Personal identity is often dictated by the social roles a person fulfills (e.g., mother, son, partner, employee, etc.) and these social roles are defined by the greater family unit and surrounding social environments. Monumental events, such as death, often change a person’s social
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Personal identity is often dictated by the social roles a person fulfills (e.g., mother, son, partner, employee, etc.) and these social roles are defined by the greater family unit and surrounding social environments. Monumental events, such as death, often change a person’s social roles and demand a reorganization of the family unit. To provide comprehensive end-of-life care, human services professionals become an integral piece of care provisions as they are trained in serving the mothers, fathers, and children of the world, more so than treating the biological aspects of illness. It is for this reason that understanding the impacts of education on social science majors is important. To date, research on the effects of end-of-life education has largely focused on the negative affect among those in healthcare-related programs, leaving gaps in the literature surrounding the impacts, both negative and positive, of death education on future human services professionals. The current study explores pre–post semester changes in negative and positive affect among social science students (n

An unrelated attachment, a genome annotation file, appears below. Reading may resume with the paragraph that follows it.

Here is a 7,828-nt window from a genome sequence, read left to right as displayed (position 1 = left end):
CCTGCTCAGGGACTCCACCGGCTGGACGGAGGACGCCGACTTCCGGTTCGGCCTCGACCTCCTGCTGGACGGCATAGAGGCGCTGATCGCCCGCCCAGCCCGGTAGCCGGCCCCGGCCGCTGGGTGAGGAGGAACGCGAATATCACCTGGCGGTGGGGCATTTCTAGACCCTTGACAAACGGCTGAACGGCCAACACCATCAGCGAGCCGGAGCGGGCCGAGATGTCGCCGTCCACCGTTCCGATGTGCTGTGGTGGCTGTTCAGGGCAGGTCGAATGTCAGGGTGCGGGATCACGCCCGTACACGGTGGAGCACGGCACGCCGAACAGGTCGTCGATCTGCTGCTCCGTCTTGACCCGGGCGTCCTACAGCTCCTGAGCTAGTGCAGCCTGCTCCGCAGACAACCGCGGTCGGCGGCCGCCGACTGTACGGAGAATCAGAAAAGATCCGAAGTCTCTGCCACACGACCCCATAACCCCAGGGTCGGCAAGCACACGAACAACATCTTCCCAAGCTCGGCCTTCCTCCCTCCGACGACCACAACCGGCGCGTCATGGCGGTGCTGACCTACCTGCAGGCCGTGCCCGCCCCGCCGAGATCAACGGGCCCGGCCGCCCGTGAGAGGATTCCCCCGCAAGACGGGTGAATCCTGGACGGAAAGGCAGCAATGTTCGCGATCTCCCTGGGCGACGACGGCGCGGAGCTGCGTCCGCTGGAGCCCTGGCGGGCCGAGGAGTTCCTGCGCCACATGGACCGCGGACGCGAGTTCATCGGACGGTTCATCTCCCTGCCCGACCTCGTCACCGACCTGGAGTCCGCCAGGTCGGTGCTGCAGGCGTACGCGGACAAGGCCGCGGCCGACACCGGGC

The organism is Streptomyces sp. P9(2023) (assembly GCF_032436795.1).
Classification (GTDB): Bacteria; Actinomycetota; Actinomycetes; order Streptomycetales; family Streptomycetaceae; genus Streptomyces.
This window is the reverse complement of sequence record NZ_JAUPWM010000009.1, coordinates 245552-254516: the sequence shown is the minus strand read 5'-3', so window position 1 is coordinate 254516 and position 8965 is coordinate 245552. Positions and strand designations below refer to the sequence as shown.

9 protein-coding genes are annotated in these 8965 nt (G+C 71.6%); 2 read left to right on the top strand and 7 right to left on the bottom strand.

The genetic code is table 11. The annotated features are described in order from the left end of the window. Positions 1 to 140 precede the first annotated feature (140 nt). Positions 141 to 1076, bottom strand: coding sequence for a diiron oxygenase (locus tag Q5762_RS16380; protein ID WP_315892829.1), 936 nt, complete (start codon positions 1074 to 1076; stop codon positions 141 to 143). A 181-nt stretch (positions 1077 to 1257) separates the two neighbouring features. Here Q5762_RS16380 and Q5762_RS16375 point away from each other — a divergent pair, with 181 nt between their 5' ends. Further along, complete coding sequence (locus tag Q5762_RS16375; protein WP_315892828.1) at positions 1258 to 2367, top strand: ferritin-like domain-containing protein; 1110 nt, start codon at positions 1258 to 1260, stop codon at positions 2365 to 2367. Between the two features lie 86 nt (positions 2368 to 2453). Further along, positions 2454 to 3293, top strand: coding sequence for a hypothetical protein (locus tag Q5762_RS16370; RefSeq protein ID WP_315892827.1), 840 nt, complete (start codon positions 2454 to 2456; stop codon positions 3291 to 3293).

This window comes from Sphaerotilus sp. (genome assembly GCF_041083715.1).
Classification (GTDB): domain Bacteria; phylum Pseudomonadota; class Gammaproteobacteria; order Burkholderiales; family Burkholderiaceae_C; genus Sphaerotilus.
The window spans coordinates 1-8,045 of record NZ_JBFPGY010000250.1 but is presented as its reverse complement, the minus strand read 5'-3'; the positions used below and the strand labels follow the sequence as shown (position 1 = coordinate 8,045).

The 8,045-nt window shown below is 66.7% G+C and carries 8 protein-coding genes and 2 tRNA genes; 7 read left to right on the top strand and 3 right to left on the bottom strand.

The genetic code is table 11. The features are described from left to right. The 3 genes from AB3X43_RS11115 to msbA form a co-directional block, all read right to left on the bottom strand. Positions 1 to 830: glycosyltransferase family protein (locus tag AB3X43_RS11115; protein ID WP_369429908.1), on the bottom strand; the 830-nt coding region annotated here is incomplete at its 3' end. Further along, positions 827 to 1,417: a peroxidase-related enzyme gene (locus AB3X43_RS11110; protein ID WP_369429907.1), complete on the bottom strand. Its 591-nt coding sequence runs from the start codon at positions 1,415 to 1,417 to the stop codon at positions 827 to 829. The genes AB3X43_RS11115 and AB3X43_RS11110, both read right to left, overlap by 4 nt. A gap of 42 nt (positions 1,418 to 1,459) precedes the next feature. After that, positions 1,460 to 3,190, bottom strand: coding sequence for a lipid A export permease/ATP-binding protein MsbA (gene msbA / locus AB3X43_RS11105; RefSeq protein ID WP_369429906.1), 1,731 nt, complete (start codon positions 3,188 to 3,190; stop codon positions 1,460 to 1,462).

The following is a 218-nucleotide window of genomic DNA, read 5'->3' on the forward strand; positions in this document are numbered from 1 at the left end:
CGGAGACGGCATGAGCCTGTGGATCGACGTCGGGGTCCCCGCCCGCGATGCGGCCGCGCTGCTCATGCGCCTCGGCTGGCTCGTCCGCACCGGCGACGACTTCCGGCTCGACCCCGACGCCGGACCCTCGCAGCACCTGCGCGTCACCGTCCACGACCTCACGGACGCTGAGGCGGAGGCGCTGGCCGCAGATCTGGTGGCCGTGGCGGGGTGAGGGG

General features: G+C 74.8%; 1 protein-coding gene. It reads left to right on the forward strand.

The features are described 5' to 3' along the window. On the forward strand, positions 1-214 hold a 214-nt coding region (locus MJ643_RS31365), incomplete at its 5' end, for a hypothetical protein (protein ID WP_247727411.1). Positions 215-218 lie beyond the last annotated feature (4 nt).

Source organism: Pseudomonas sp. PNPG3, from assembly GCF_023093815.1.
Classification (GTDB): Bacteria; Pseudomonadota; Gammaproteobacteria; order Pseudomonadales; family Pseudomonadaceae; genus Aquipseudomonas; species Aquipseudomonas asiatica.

= 92) enrolled in courses focused on end-of-life compared to those in an aging and human services-focused courses. Using paired and individual samples t
-tests, within- and between-group changes were explored. Students in the experimental group reported lower death anxiety scores post-semester (M
= 4.34, 95% CI [2.60, 6.08], t
(74) = 4.97, p
< 0.05), but this was not the case for the control group. Between group differences revealed that students in the experimental group displayed a greater decrease in fear of others dying (x
= 4.08, sd
= 6.23) than those in the control group (x
= 1.24, sd
= 0.95) and they reported larger increases in subjective happiness by an average of 0.61 points (sd
= 2.42) when compared to those in the control group who reported an average increase of 0.10 points (sd
= 2.45). Findings are discussed in terms of within- and between-group differences and suggestions for future research are provided.